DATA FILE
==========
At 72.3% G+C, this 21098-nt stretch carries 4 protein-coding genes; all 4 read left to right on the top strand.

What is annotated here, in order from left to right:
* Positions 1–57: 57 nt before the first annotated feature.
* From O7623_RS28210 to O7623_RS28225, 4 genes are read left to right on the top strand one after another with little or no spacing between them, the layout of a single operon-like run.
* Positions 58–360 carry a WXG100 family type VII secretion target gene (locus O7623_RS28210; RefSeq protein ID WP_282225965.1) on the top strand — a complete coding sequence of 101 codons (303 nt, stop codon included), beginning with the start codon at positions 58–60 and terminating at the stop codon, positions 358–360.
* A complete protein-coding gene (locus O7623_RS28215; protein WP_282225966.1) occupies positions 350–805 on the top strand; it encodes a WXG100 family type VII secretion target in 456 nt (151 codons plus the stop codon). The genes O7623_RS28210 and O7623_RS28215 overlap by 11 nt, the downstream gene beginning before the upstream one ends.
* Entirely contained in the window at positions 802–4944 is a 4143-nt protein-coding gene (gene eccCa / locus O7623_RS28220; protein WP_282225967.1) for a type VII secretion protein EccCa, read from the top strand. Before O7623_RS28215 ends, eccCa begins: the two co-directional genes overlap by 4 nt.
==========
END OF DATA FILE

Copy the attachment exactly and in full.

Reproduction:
At 72.3% G+C, this 21098-nt stretch carries 4 protein-coding genes; all 4 read left to right on the top strand.

What is annotated here, in order from left to right:
* Positions 1–57: 57 nt before the first annotated feature.
* From O7623_RS28210 to O7623_RS28225, 4 genes are read left to right on the top strand one after another with little or no spacing between them, the layout of a single operon-like run.
* Positions 58–360 carry a WXG100 family type VII secretion target gene (locus O7623_RS28210; RefSeq protein ID WP_282225965.1) on the top strand — a complete coding sequence of 101 codons (303 nt, stop codon included), beginning with the start codon at positions 58–60 and terminating at the stop codon, positions 358–360.
* A complete protein-coding gene (locus O7623_RS28215; protein WP_282225966.1) occupies positions 350–805 on the top strand; it encodes a WXG100 family type VII secretion target in 456 nt (151 codons plus the stop codon). The genes O7623_RS28210 and O7623_RS28215 overlap by 11 nt, the downstream gene beginning before the upstream one ends.
* Entirely contained in the window at positions 802–4944 is a 4143-nt protein-coding gene (gene eccCa / locus O7623_RS28220; protein WP_282225967.1) for a type VII secretion protein EccCa, read from the top strand. Before O7623_RS28215 ends, eccCa begins: the two co-directional genes overlap by 4 nt.